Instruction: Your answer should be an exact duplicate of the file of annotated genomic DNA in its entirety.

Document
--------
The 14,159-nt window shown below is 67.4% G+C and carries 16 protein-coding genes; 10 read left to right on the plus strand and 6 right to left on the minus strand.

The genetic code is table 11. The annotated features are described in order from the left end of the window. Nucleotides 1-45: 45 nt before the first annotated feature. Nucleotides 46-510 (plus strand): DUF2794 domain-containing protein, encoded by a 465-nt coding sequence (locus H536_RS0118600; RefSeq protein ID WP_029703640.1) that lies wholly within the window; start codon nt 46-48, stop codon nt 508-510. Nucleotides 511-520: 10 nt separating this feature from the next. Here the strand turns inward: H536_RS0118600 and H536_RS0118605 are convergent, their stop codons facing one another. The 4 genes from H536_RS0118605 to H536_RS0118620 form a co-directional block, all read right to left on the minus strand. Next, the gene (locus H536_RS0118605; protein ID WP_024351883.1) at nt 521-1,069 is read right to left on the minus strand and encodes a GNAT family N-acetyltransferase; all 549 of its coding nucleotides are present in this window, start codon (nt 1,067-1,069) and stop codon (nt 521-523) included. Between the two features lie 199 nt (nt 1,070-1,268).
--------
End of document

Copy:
The 14,159-nt window shown below is 67.4% G+C and carries 16 protein-coding genes; 10 read left to right on the plus strand and 6 right to left on the minus strand.

The genetic code is table 11. The annotated features are described in order from the left end of the window. Nucleotides 1-45: 45 nt before the first annotated feature. Nucleotides 46-510 (plus strand): DUF2794 domain-containing protein, encoded by a 465-nt coding sequence (locus H536_RS0118600; RefSeq protein ID WP_029703640.1) that lies wholly within the window; start codon nt 46-48, stop codon nt 508-510. Nucleotides 511-520: 10 nt separating this feature from the next. Here the strand turns inward: H536_RS0118600 and H536_RS0118605 are convergent, their stop codons facing one another. The 4 genes from H536_RS0118605 to H536_RS0118620 form a co-directional block, all read right to left on the minus strand. Next, the gene (locus H536_RS0118605; protein ID WP_024351883.1) at nt 521-1,069 is read right to left on the minus strand and encodes a GNAT family N-acetyltransferase; all 549 of its coding nucleotides are present in this window, start codon (nt 1,067-1,069) and stop codon (nt 521-523) included. Between the two features lie 199 nt (nt 1,070-1,268).